Witness – if you dare! – the ongoing complexity of the relationship between wine and your health:
Back in January, I offered some advice about drinking wine when you’re on a diet. In summary: wine has calories, so if you’re watching your weight you need to watch your alcohol intake as well.
That article became pretty popular, and ever since posting it I’ve been on the lookout for a follow-up on the topic. Six months later, I’ve had readers (separately) send me links to two very interesting – and very different – answers to the question: Does this wine make me look fat?
Answer #1: NO
According to ScienceDaily.com, our old pal resveratrol – a substance found in red wine – might aid in the conversion of fat. From the article:
“When cells were exposed to resveratrol, our studies showed a pretty dramatic reduction in the conversion to fat cells and a lesser but still significant increase in the mobilization of existing fat…”
Sounds like good news for those looking to drink wine and cut their fat. But not so fast there, Richard Simmons…
Answer #2: YES
Resveratrol might help stave off some fat, but Bodybuilding.com cites a study that showed alcohol to mess with the body’s ability to process fat – and not in a positive way.
“For several hours after drinking… whole body lipid oxidation (a measure of how much fat your body is burning) dropped by 73%.”
Now, that study only had eight participants – hardly enough for statistical certainty. But it suggests that the relationship between alcoholic beverages and our bodies’ fat burning potential isn’t a simple one.
So which one is it?
Unfortunately, there is no way to tell. The only thing we know for sure is that wine has alcohol, and alcohol has calories, and consuming too many calories will probably get stored by your body as fat. Call me a sour-puss, but as far as I’m concerned there’s no fat-bustin’ magic bullet here. Better stick to a balanced diet, regular exercise, and enjoying your fave vino with the appropriate amount of moderation.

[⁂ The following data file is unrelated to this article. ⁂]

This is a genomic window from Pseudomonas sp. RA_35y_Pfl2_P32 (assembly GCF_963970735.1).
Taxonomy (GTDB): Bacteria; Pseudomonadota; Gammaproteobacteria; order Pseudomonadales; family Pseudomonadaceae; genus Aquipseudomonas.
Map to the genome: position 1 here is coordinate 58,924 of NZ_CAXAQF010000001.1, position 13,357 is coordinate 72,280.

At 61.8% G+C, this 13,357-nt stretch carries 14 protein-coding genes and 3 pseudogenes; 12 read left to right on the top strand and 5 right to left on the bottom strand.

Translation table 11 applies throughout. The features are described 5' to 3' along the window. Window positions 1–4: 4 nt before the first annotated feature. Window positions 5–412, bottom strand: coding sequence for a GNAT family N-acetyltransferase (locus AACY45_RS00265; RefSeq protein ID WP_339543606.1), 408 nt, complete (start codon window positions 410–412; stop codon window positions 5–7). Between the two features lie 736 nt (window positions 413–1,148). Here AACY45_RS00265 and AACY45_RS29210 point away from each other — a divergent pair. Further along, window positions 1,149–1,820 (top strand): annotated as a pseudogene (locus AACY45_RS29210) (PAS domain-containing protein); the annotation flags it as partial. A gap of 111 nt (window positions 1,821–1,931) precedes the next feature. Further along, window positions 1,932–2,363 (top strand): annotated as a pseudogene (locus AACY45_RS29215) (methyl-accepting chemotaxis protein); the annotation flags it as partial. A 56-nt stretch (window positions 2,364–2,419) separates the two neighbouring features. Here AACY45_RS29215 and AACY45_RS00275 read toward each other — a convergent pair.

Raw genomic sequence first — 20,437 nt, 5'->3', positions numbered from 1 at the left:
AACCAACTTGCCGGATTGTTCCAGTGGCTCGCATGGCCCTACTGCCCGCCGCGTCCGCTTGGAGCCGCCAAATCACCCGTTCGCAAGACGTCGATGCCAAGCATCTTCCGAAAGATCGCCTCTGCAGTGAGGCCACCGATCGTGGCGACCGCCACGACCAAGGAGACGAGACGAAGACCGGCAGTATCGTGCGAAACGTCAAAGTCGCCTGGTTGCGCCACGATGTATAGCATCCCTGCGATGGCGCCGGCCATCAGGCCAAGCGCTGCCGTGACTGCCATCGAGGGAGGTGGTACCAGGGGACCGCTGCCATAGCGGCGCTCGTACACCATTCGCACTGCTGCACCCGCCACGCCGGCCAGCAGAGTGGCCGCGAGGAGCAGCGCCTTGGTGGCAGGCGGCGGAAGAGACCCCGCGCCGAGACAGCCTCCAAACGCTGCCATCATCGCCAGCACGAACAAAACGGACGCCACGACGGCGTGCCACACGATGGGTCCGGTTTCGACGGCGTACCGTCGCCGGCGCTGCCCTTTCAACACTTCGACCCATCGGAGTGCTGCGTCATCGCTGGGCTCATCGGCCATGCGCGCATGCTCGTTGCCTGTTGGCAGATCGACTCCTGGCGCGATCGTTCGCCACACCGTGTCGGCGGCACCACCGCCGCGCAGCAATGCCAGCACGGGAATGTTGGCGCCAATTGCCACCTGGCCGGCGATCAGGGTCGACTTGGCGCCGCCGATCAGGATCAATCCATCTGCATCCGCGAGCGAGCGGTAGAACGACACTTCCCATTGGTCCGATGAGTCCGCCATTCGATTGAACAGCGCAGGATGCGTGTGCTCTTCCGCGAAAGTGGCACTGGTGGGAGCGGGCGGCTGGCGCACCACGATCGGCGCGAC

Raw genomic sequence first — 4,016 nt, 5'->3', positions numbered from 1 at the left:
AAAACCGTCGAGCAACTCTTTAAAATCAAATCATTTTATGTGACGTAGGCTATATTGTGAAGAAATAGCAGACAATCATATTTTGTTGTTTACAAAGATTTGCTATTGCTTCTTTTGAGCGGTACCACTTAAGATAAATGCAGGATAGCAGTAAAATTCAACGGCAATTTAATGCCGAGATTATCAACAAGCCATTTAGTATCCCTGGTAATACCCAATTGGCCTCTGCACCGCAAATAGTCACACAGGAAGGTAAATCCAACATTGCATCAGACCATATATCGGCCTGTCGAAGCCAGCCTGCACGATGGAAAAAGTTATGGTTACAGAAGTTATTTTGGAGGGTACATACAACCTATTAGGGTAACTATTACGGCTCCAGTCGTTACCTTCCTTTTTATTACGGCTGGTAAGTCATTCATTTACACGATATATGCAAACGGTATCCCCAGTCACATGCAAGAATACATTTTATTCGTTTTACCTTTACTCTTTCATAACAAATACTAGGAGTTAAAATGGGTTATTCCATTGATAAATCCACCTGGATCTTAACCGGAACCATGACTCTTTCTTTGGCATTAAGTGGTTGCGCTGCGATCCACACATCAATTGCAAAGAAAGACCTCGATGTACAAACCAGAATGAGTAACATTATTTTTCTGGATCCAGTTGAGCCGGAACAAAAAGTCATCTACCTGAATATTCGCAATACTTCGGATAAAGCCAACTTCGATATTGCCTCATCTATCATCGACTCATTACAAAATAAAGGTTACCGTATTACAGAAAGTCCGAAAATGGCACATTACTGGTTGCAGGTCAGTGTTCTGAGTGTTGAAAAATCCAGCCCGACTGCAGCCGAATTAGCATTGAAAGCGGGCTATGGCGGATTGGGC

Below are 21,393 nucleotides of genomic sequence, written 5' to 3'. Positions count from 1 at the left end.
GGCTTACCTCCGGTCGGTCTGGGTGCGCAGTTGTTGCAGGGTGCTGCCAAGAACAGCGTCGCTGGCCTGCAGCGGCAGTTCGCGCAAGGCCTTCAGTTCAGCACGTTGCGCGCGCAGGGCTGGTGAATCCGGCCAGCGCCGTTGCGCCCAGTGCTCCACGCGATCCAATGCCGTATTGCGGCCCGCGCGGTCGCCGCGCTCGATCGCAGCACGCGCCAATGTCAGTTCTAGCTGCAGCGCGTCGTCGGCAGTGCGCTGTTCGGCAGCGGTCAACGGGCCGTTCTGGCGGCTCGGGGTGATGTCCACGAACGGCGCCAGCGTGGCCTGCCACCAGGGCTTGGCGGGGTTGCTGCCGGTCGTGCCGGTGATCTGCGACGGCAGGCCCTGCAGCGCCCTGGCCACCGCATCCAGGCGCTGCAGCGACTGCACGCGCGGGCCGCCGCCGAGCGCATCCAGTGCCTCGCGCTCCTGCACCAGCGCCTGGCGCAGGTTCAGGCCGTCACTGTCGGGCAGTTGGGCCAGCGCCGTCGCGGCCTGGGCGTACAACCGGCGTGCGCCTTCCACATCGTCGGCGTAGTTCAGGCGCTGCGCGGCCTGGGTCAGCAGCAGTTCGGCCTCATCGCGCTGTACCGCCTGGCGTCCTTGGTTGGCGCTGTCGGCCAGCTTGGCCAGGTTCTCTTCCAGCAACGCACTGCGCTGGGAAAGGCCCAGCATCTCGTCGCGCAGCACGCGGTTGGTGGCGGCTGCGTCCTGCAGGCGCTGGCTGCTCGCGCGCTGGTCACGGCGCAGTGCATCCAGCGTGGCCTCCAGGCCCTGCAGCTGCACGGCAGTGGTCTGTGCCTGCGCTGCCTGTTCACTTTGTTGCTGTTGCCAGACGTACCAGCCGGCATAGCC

No doubt that a glass or two of red vino can awaken your youthful enthusiasm, under the right circumstances of course (dining with friends, during a hot date…).
But can red wine literally make you young at heart? As in, keeping your ticker from aging?
Apparently it might, according to this article released today by BBC News.
Actually, what the article states is that our old friend Resvertatrol, a compound found in red wines, appears to be able to do this – for mice.
Actually, what the article states is that Resveratrol in substantially larger quantities than can be safely delivered to your body through normal amounts of responsible red wine drinking, might have an anti-aging effect on heart genes.
When we hit a real health breakthrough with wine compounds that has a positive impact on humans, we’ll know it – because it will be much bigger news than any of these important (but inconclusive) lead-up studies.
If I sound skeptical, it’s not because I think this type of research isn’t valuable. It’s because the media oversells this research a bit, thereby fueling a specious supplement market. And because I like to skeptical. And cynical (I know… what a jerk!).
Don’t be too swayed by the media around this. When we hit a real health breakthrough with wine compounds that has a positive impact on humans, we’ll know it – because it will be much bigger news than any of these important (but inconclusive) lead-up studies.
In the meantime, if you want to get some health benefit from red wine, then enjoy a glass tonight and let the joy of connecting with that wine allow your hair to come down for a few minutes. It will probably do just as much good (maybe more) than the resveratrol that you’re consuming at the same time…